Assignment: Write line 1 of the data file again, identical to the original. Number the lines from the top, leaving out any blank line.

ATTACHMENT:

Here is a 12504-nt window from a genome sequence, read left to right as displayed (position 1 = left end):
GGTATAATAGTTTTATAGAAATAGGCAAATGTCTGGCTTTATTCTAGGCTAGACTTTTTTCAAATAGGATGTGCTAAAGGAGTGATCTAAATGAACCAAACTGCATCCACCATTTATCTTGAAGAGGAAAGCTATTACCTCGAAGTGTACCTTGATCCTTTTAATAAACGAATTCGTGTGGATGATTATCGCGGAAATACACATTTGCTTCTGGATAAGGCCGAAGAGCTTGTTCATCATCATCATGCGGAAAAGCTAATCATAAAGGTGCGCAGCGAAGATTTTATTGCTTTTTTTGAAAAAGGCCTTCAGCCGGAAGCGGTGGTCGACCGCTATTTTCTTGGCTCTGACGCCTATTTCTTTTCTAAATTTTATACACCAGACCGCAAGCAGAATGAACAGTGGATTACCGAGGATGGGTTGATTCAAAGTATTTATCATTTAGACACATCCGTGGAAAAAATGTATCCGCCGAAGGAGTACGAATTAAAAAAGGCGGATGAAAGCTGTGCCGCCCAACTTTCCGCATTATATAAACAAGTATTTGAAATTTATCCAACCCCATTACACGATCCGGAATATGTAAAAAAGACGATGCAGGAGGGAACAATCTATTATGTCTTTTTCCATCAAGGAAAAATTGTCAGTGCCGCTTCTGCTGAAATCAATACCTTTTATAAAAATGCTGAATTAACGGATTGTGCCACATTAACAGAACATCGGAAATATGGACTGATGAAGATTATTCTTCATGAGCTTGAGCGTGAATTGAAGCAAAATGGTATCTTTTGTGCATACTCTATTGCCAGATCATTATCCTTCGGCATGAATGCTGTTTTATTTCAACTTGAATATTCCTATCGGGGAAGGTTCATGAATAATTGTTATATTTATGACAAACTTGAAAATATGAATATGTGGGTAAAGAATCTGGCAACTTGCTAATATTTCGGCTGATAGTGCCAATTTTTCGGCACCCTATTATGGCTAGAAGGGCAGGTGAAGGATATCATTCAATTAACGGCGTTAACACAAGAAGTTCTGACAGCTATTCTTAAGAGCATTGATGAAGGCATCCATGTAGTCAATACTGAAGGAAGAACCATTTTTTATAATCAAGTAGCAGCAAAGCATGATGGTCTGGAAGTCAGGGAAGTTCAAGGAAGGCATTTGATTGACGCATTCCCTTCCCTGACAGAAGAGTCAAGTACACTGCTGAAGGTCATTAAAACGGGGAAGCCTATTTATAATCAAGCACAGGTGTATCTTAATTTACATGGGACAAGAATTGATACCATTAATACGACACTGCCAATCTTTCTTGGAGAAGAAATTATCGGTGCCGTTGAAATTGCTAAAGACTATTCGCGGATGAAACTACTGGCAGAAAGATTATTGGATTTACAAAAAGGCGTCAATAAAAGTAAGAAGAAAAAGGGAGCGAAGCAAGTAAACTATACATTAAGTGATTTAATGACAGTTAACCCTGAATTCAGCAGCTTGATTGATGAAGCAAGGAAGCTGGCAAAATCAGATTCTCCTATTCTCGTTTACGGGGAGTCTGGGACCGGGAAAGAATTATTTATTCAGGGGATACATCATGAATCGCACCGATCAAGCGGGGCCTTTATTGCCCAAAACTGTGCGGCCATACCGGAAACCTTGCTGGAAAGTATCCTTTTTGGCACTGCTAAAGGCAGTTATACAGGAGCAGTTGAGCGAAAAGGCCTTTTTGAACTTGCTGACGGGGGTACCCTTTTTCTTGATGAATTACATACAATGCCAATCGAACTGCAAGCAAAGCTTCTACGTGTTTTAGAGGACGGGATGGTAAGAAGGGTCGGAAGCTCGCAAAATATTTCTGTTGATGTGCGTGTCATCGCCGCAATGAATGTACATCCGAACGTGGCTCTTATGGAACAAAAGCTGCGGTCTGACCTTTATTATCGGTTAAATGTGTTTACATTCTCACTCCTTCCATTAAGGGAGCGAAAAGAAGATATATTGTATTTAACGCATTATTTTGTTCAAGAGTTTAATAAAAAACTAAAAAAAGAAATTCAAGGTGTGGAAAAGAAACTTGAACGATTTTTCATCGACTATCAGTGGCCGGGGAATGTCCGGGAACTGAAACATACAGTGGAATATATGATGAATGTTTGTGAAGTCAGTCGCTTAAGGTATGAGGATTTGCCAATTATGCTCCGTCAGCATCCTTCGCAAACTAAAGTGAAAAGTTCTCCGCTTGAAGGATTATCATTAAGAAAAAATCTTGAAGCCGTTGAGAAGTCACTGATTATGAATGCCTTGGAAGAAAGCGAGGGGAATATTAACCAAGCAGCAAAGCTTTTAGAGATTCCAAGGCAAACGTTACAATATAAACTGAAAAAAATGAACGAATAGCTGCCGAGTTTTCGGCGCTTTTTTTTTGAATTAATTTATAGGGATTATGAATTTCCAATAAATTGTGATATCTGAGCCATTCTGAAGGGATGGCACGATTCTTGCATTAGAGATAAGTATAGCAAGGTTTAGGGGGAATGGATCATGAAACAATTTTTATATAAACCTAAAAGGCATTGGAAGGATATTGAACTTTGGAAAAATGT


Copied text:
Here is a 12504-nt window from a genome sequence, read left to right as displayed (position 1 = left end):